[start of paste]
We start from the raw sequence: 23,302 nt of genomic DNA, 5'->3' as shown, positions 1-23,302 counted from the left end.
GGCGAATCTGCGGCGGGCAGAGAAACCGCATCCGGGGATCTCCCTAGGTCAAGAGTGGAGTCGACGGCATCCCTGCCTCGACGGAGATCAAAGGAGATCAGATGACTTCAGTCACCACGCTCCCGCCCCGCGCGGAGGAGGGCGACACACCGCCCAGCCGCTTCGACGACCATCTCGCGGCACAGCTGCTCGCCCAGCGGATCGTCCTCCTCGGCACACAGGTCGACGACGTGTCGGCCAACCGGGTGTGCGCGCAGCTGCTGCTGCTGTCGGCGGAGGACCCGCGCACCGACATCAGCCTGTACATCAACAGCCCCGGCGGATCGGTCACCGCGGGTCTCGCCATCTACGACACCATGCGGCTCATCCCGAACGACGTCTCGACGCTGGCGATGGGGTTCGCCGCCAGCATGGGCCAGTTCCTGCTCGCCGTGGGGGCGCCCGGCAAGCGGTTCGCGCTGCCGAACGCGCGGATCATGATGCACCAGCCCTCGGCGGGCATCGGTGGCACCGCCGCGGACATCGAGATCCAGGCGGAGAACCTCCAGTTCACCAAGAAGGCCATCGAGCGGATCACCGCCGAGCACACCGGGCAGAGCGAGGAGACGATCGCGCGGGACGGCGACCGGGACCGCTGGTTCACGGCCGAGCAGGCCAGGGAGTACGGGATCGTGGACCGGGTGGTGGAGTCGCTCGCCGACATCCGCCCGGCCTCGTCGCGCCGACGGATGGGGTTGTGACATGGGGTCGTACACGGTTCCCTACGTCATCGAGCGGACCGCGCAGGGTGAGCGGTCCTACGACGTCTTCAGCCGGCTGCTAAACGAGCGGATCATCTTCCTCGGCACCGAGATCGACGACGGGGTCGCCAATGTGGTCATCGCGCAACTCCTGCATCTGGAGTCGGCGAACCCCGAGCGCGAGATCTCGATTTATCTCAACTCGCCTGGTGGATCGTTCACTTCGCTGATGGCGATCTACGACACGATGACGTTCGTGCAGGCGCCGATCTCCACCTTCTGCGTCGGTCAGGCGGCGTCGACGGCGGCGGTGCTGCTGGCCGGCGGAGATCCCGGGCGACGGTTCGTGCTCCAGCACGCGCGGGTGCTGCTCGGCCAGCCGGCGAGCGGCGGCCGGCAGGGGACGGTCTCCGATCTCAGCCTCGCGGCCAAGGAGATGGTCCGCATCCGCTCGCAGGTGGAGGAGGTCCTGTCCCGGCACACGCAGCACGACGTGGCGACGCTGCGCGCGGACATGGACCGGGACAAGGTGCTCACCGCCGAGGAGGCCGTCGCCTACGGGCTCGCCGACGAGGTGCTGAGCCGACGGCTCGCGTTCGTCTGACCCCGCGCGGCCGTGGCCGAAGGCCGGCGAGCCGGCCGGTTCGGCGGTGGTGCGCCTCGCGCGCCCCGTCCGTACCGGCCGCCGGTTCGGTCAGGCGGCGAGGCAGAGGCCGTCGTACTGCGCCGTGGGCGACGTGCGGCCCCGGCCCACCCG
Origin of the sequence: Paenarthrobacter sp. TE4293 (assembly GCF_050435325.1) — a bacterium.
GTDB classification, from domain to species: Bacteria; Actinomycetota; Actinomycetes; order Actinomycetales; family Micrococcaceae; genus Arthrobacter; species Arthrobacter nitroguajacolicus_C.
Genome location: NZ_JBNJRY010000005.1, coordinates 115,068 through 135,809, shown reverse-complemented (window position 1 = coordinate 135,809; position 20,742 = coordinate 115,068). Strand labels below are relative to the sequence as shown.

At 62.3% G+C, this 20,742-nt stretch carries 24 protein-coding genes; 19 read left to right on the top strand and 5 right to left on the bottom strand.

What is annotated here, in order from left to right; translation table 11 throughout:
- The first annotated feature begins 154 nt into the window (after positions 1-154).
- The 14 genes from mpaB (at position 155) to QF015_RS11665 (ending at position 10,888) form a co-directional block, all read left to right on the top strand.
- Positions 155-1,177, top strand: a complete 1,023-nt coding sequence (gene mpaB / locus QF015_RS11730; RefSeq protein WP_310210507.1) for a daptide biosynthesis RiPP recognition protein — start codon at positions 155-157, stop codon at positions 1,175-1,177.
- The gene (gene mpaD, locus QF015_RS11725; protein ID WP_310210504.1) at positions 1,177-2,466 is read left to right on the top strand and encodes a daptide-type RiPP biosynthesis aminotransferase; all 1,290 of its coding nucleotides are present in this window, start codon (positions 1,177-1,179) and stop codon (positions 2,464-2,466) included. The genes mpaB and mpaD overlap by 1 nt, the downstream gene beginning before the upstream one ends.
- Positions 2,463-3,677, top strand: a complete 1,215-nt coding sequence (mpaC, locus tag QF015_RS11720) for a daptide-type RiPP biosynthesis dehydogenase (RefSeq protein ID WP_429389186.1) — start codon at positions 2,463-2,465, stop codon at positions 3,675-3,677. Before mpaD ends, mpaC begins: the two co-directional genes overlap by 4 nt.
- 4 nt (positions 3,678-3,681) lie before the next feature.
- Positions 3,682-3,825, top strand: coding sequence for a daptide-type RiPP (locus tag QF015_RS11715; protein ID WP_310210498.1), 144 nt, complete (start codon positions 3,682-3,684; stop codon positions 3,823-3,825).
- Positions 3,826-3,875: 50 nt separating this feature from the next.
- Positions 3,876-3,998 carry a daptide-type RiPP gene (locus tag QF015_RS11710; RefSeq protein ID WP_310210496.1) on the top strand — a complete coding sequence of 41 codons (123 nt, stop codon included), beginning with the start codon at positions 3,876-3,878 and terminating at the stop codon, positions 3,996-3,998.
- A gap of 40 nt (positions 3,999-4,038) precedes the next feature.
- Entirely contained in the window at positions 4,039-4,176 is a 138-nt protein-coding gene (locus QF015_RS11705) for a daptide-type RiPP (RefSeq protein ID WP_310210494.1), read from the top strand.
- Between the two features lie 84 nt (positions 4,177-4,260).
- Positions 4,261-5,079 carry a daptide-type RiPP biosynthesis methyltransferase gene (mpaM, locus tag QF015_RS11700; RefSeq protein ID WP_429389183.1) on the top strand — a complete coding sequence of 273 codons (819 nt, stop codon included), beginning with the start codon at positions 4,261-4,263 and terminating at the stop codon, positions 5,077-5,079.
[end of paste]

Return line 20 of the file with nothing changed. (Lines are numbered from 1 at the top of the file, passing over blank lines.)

- Positions 4,261-5,079 carry a daptide-type RiPP biosynthesis methyltransferase gene (mpaM, locus tag QF015_RS11700; RefSeq protein ID WP_429389183.1) on the top strand — a complete coding sequence of 273 codons (819 nt, stop codon included), beginning with the start codon at positions 4,261-4,263 and terminating at the stop codon, positions 5,077-5,079.